Doris Day Her Own Story
January 30, 2012 by staff
Doris Day Her Own Story, Doris Day (born Doris Mary Ann Kappelhoff; April 3, 1924) is an American actress, singer, and animal rights activist. With an entertainment career that spanned through almost 50 years, Day started her career as a big band singer in 1939, but only began to be noticed after her first hit recording, “Sentimental Journey”, in 1945. After leaving the Les Brown & His Band of Renown to try a solo career, she started her long-lasting partnership with Columbia Records, which would remain her only recording label. The contract lasted from 1947 to 1967, and included more than 650 recordings, making Day one of the most popular and acclaimed singers of the 20th century. In 1948, after being persuaded by Sammy Cahn, Jule Styne and her agent at the time, Al Levy, she auditioned for Michael Curtiz, which led to the lead in Romance on the High Seas, her first film with close friend, Jack Carson.
With a legendary Hollywood “girl next door” image and capable of delivering comedy, romance as well as heavy drama, she appeared in 39 films, released 29 albums, spent 460 weeks in the Top 40 charts and eventually became one of America’s most beloved entertainers. She received an Academy Award nomination for her performance in Pillow Talk, won three Henrietta Award (World Film Favorite), a Grammy Lifetime Achievement Award, Presidential Medal of Freedom, Legend Award from the Society of Singers, Los Angeles Film Critics Association’s Career Achievement Award and, in 1989, received the Cecil B. DeMille Award for lifetime achievement in motion pictures.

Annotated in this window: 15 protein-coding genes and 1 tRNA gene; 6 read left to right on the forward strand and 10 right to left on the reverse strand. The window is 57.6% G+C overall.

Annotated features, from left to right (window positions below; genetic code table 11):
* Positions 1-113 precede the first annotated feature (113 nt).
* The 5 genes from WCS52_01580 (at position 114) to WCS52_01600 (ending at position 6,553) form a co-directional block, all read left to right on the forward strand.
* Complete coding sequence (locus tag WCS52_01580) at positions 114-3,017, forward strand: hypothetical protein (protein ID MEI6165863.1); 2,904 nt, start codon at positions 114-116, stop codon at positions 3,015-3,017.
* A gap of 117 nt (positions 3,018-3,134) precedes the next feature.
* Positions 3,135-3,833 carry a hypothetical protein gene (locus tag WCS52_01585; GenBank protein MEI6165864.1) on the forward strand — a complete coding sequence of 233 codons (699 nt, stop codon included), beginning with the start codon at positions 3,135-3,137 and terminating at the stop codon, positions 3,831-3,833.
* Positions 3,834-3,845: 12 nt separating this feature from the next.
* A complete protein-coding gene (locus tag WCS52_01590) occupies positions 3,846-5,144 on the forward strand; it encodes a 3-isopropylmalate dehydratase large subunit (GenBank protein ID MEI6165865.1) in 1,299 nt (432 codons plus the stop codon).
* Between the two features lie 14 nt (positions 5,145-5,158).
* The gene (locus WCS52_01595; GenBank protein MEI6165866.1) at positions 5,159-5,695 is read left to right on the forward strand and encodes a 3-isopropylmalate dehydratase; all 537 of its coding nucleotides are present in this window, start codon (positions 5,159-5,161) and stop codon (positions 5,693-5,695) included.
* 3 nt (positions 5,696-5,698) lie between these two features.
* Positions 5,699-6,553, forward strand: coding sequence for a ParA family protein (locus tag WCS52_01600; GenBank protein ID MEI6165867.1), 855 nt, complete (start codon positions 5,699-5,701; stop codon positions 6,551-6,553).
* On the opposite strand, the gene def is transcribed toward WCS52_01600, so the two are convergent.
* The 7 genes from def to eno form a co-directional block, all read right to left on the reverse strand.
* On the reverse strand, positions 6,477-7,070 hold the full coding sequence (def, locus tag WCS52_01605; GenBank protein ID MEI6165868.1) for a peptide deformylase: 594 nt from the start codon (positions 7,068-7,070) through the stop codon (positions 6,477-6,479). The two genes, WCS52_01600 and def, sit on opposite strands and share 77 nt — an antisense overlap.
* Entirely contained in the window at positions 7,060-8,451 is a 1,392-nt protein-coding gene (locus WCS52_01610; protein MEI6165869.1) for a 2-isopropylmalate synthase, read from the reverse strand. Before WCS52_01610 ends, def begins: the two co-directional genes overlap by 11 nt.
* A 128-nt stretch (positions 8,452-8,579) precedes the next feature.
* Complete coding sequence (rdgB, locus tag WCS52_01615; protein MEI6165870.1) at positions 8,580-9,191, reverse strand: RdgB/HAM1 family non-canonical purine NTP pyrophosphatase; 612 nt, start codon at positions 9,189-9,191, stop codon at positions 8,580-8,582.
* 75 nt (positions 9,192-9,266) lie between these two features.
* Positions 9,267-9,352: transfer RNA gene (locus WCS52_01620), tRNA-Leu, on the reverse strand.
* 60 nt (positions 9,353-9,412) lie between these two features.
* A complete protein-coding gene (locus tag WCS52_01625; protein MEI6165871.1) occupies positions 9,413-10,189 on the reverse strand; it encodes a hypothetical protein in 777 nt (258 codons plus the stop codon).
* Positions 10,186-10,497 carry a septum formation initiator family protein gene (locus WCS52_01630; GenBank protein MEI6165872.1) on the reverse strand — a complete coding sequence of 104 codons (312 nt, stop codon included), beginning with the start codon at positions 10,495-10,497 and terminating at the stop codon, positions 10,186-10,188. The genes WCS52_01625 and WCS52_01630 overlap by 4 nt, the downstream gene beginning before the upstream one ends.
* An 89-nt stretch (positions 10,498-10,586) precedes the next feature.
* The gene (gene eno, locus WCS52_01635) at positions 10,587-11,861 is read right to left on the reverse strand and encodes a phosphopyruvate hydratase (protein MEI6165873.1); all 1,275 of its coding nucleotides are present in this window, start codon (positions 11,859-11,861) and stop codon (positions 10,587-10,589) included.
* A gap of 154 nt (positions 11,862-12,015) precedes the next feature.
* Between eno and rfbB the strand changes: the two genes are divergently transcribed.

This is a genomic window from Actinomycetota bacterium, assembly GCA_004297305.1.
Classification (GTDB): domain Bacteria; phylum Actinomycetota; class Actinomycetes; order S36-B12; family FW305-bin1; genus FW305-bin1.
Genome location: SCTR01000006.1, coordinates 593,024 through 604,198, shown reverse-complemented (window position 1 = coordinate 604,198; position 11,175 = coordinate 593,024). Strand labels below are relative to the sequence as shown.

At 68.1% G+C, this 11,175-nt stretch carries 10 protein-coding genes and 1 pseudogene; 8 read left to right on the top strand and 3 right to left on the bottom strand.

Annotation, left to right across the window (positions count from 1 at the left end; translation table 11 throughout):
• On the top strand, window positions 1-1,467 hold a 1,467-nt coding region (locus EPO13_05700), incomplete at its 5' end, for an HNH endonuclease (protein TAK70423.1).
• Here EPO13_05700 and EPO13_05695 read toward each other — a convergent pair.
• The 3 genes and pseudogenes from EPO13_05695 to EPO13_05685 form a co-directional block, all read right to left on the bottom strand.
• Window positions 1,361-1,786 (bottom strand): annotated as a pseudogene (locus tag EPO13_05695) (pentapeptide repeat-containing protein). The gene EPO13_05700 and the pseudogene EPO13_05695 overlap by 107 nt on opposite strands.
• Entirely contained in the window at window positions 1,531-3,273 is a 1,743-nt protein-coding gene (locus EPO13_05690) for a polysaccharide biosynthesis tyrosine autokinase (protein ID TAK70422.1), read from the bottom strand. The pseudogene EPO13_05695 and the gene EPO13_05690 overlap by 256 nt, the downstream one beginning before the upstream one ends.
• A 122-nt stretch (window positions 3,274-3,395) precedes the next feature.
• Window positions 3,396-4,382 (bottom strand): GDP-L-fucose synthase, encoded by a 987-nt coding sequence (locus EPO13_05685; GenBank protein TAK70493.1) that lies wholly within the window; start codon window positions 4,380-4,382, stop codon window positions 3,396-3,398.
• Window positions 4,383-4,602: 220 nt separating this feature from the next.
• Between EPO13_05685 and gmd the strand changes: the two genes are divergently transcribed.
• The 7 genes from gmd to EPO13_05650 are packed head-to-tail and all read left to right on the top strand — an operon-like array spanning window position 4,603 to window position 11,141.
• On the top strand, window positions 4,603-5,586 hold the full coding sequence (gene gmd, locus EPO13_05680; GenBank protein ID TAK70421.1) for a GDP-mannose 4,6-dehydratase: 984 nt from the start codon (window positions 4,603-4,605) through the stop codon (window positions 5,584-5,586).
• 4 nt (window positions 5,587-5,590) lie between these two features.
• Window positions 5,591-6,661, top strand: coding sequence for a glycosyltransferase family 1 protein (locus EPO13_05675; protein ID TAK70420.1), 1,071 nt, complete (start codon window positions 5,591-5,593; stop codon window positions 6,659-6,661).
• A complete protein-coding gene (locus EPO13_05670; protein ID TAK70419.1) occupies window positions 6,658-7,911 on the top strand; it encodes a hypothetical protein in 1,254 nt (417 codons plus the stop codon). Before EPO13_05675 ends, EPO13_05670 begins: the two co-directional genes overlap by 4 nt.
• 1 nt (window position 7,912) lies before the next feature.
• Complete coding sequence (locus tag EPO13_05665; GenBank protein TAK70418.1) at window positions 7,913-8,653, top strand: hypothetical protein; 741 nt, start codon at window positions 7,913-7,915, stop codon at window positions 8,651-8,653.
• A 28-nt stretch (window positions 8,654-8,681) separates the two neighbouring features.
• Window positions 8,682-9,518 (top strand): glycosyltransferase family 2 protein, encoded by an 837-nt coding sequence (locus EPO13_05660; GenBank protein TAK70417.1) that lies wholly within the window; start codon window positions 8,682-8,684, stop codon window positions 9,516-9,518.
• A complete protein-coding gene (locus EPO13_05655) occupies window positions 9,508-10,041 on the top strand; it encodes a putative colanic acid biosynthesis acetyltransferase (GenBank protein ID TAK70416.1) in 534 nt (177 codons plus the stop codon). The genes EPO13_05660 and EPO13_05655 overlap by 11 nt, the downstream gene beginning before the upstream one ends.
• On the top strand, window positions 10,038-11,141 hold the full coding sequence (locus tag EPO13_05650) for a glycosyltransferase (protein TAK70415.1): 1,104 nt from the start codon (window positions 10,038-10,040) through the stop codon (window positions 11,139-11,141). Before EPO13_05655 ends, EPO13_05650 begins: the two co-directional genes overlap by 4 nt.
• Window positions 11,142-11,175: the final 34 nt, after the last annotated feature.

Day’s strong commitment to animal rights began in 1971, when she cofounded the “Actors and Others for Animals”. She started her own non-profit organization in the late 1970s, the Doris Day Animal Foundation and, later, the Doris Day Animal League. Establishing the annual observance Spay Day USA in 1994, The Doris Day Animal League now partners with the Humane Society of the United States and continues to be a leading advocacy organization. In 2004 she received the Presidential Medal of Freedom from President George W. Bush in recognition of her distinguished service to the country. President Bush recognized Miss Day’s work on behalf of animals by saying, “It was a good day for our fellow creatures when she gave her good heart to the cause of animal welfare.”
Day was ranked the biggest box-office star for four years (1960; 1962-1964) and ranked in the top 10 for 10 years (1951-1952; 1959-1966). She became the top-ranking female box-office star of all time and ranked sixth among the top 10 box-office performers (male and female), as of 2009.
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